Plaintiff’s facial challenge must fail for the further reason that it completely disregards the compelling state interests supporting the Vermont’s disclosure requirements for political advertisements. The strong justifications for 17 V.S.A. §§ 2881-2882 are described in the Statement of Facts, supra, at 2-7, and will only be summarized here.

First, as the Supreme Court recognized in Buckley v. Valeo, deterring corruption and the appearance of corruption is a vital governmental interest served by disclosure requirements:

[D]isclosure requirements deter actual corruption and avoid the appearance of corruption by exposing large contributions and expenditures to the light of publicity. This exposure may discourage those who would use money for improper purposes either before or after the election. A public armed with information about a candidate’s most generous supporters is better able to detect any post-election special favors that may be given in return. . . .
Buckley, 424 U.S. at 67-68.

In Vermont, survey research conducted in April 1998 strongly confirms that Vermonters view spending on political advertising as a source of quid pro quo corruption. Seventy-one percent of Vermonters believe that "people and groups who pay for advertisements that favor or oppose candidates in an election often get special treatment from the candidates once they are in office." Lake Declaration, ¶ 20 (Appendix G). Most Vermonters believe that the new disclosure and reporting requirements will actually help decrease the possibility of corruption in government — a striking finding in light of the general level of cynicism the public often displays concerning the political process. Id. at ¶¶ 15, 25. Vermont voters in large numbers also said that the disclosure and reporting provisions would cause them to have more faith in the integrity of the election process in Vermont. Id. at ¶ 26. They believe that the disclosure and reporting provisions will make elected officials more responsive to the concerns of ordinary citizens and less beholden to groups who sponsor ads for them. Id. See also Pollina Declaration, ¶¶ 5-7 (Appendix 1) (explaining VPIRG’s use of information on political expenditures to assist its members, and the Vermont public, in holding elected officials accountable); Power Declaration, ¶¶ 2-4 (Appendix 6); Thompson Declaration, ¶ 6 (Appendix 2); Schuyler Declaration, ¶ ¶ 4-5 (Appendix 3); Taggart Declaration, ¶¶ 2-5 (Appendix 4) (all describing importance of information on special-interest spending in furthering their members’ understanding of public issues and holding elected officials accountable).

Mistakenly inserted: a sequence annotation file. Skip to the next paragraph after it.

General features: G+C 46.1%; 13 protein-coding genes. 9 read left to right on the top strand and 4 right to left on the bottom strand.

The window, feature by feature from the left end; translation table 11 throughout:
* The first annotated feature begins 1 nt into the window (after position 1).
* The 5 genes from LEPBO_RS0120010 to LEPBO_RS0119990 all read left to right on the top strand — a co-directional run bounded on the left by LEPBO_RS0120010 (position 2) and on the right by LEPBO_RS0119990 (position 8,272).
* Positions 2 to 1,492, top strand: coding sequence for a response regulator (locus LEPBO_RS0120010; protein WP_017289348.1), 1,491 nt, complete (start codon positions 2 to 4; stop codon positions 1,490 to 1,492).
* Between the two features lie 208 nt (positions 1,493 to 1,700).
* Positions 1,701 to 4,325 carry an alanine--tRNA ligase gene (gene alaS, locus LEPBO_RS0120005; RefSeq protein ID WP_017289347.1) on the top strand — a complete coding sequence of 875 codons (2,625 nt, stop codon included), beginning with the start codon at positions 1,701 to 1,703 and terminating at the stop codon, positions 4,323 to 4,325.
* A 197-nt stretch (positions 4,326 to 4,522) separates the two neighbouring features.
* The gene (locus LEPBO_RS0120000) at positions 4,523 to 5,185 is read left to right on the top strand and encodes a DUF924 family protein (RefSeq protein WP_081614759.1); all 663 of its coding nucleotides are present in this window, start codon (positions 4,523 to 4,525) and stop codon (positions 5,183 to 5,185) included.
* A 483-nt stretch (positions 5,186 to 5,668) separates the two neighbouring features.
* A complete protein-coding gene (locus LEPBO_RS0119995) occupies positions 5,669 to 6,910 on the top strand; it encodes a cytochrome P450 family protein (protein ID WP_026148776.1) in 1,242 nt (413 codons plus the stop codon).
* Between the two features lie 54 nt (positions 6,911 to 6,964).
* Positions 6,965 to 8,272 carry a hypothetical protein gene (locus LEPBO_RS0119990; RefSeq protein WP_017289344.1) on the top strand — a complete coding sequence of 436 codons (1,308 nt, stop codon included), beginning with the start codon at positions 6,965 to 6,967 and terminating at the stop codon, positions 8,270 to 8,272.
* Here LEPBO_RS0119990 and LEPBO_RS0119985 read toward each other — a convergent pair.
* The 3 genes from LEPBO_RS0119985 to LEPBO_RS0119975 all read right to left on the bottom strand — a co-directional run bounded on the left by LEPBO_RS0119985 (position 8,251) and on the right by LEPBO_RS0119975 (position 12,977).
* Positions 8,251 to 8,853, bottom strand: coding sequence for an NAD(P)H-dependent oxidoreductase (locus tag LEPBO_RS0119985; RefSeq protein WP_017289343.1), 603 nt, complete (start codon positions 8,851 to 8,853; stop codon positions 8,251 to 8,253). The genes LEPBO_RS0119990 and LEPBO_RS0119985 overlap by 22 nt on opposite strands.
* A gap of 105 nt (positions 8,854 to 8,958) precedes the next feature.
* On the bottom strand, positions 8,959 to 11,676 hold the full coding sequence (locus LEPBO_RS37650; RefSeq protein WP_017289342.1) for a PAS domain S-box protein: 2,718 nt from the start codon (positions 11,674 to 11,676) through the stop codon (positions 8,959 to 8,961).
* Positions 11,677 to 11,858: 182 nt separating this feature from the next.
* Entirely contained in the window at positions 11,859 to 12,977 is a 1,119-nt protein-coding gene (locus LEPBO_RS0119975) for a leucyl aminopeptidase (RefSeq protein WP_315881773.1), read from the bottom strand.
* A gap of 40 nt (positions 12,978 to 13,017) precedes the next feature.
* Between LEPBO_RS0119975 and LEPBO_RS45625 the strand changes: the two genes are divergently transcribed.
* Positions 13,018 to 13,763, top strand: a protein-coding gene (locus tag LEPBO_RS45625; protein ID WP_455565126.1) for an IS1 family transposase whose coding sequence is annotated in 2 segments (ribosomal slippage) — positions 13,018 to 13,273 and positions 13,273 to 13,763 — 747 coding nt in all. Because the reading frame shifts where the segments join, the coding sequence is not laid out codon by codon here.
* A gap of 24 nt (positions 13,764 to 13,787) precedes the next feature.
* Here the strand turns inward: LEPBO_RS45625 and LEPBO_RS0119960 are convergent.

Second, disclosure requirements serve the important interest of promoting a more informed electorate. As the Supreme Court recognized in Buckley:

[D]isclosure provides the electorate with information "as to where political campaign money comes from and how it is spent by the candidate" in order to aid the voters in evaluating those who seek federal office. It allows voters to place each candidate in the political spectrum more precisely than is often possible solely on the basis of party labels and campaign speeches. The sources of a candidate’s financial support also alert the voter to the interests to which a candidate is most likely to be responsive and thus facilitate predictions of future performance in office.